Racism and Policing

by Mary Kate Cahill

 

I come from Chicago where, if you’ve been watching the news, you’ll know that a story recently broke of a police shooting of a black man. Officer Jason Van Dyke was caught on a police dash-cam shooting 17-year-old Laquan McDonald, a car robbery suspect. Van Dyke shot McDonald and he fell to the ground; Van Dyke then proceeded to empty his clip into the wounded McDonald, shooting him 16 times in all. McDonald was walking away from the police when he was shot.

This shooting took place in October of 2014, but Van Dyke was not charged until nearly a year later. This terrible tragedy is only one in a series of highly-publicized police shootings of black citizens over the past two years—Ferguson, Baltimore, New York, to name a few—and only one among hundreds more that go unnoticed on the national stage.

 

What’s gone wrong?

 

Police argue that they’re operating in a war zone—neighborhoods with nightly gang murders and excessive violent crime. They often feel they’re protecting one another against the citizenry, and sometimes with good reason. Community members maintain they’re being terrorized by a violent police gang that sees the color of their skin and decides to shoot first, think later. When these extreme tensions come to a head, we end up with tragedy, like the killing of Laquan McDonald. What would Jesus say to these two opposing sides? What are we, as Christians, supposed to do about it?

 

I don’t pretend to know the answers to these questions.  All I can do is offer some reflections. Firstly, Jesus is always on the side of the oppressed, and as his followers, we are called to stand with them as well. In this situation, communities of color are undoubtedly the oppressed; they have been denied justice time and again when police officers shoot and kill seemingly at will, without accountability, and often without consequences. As Christians, we must fight against this gross perversion of justice, and fight for radical change to the structures which allow this to continue to go on, for example, independent investigation of police shootings.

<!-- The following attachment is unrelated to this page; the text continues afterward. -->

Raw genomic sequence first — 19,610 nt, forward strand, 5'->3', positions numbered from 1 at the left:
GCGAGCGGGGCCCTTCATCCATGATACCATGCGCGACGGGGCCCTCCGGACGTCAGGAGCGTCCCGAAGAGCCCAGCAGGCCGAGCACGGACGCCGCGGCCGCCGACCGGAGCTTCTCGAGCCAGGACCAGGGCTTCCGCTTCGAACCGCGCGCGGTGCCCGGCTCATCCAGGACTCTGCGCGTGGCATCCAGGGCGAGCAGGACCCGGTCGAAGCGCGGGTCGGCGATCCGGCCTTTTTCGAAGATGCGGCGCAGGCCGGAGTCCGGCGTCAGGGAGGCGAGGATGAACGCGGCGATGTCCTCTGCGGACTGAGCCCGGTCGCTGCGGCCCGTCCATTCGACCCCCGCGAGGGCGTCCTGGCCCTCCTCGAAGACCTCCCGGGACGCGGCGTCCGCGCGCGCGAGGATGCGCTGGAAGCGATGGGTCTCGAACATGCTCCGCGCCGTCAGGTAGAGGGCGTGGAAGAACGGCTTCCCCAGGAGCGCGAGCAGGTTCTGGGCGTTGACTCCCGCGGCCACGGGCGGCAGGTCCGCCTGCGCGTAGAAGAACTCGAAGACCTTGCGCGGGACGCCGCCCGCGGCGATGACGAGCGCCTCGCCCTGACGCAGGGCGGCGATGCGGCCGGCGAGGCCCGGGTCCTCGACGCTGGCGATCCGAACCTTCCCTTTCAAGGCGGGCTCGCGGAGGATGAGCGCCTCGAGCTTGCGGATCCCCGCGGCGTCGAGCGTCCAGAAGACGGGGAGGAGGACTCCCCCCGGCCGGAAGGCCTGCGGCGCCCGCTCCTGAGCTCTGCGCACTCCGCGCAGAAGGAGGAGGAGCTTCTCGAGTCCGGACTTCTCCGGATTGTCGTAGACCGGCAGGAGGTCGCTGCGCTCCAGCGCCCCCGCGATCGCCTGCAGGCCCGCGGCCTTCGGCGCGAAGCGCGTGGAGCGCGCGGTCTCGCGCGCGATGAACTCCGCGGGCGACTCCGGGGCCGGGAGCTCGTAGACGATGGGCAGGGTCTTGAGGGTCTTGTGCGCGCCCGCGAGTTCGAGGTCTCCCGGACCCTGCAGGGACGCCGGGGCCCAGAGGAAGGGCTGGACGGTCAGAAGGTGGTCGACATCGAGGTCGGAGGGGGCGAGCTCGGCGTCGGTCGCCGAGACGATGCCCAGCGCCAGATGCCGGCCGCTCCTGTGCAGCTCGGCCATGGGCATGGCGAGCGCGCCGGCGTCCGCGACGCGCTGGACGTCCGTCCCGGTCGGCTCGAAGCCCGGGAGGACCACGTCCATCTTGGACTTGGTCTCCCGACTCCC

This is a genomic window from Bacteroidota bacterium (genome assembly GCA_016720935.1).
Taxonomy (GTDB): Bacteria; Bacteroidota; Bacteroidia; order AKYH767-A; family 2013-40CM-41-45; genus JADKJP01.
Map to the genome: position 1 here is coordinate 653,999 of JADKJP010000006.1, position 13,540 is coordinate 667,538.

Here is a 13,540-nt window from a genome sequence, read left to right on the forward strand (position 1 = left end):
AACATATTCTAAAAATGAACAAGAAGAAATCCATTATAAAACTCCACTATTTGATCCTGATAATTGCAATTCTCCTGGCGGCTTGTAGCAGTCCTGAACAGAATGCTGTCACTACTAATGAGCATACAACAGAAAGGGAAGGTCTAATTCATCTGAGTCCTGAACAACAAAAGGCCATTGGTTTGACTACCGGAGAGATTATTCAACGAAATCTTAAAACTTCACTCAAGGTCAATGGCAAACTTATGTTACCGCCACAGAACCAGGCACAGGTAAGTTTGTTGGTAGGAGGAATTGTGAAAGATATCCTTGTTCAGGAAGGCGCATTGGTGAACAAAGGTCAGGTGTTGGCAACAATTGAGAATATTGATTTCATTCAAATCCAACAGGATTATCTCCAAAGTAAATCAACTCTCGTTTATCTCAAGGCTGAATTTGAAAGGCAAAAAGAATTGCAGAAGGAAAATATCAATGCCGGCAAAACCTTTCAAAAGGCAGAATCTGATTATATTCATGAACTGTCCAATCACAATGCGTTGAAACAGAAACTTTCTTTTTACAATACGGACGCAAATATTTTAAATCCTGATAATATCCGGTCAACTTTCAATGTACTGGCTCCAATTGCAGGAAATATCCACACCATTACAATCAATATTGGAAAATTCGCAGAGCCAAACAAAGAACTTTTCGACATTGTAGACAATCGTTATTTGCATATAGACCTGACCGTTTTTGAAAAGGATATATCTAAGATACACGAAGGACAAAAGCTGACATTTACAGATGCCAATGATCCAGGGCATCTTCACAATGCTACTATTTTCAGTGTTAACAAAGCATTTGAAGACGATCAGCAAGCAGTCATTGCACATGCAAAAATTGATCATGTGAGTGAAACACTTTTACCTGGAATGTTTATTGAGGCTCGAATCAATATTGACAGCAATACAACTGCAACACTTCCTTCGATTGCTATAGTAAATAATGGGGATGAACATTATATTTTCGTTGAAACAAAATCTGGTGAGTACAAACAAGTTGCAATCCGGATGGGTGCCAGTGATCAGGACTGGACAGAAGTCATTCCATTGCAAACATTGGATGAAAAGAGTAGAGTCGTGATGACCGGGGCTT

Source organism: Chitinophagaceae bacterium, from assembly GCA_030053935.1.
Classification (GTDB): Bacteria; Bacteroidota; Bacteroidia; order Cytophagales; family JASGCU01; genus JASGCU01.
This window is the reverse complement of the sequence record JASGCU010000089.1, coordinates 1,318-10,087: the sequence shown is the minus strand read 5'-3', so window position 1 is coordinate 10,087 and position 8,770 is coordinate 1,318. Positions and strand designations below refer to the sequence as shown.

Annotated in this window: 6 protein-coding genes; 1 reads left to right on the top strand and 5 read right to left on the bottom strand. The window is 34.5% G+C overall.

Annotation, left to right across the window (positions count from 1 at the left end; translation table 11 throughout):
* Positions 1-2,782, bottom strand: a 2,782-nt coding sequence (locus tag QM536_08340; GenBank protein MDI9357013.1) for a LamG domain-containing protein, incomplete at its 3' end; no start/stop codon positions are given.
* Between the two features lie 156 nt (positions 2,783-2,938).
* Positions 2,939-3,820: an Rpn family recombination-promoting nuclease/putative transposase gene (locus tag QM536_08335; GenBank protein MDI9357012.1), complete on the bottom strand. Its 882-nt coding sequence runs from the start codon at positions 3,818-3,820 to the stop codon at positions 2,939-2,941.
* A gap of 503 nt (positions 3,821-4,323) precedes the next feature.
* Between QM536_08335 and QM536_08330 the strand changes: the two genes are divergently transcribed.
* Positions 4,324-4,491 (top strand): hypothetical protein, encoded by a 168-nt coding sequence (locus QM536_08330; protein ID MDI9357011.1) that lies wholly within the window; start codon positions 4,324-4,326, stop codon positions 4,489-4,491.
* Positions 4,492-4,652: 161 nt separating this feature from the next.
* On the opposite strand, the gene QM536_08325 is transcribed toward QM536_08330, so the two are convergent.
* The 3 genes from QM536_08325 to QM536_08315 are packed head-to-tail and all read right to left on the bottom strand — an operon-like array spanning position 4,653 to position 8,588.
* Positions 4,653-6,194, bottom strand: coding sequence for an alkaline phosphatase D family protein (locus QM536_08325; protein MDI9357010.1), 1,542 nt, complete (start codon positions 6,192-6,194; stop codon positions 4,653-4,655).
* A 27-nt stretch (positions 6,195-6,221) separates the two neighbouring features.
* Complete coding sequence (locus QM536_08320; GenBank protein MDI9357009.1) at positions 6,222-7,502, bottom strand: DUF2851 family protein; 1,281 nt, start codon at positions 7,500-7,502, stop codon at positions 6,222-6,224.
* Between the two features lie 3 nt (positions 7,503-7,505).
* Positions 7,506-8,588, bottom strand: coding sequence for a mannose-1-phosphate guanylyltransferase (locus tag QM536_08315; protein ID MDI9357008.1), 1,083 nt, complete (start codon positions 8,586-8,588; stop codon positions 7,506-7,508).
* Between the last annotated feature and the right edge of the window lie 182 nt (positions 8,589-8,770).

Secondly, this is not intended to be a broadside against the police; the vast majority of whom do their best in difficult circumstances. Jesus loves them as much as anybody else. My critique of Chicago police officers is one borne of love, not of hate. Communities that suffer from police violence are justified in their protests, justified in their cries that the police dehumanize them, but they in turn must be careful not to dehumanize the police. Dehumanization on either side will only ever lead to further polarization, anger, and violence between the police and the communities where they work. A solution that has any chance of working must be based on communication, on building relationships between the police and the people, and most importantly, on building structures that foster these relationships and protect the community when police step out of line.

 

One final note: Jesus also brought a message of hope. It can be hard to hope when it seems that every time we turn around another person has been shot and killed; another perpetrator has avoided charges. But situations can get better, and they have gotten better: San Diego has reformed its police department with success, and the NYPD, though not without its problems, has done a major, largely successful clean-up over the past several years. And in Chicago, albeit a year late, Officer Van Dyke has been charged in the Laquan McDonald and will stand trial. Our task as Christians is to bring hope and love to a difficult situation: to challenge ourselves and those around us to fight for justice while fighting for the victory of love as well.


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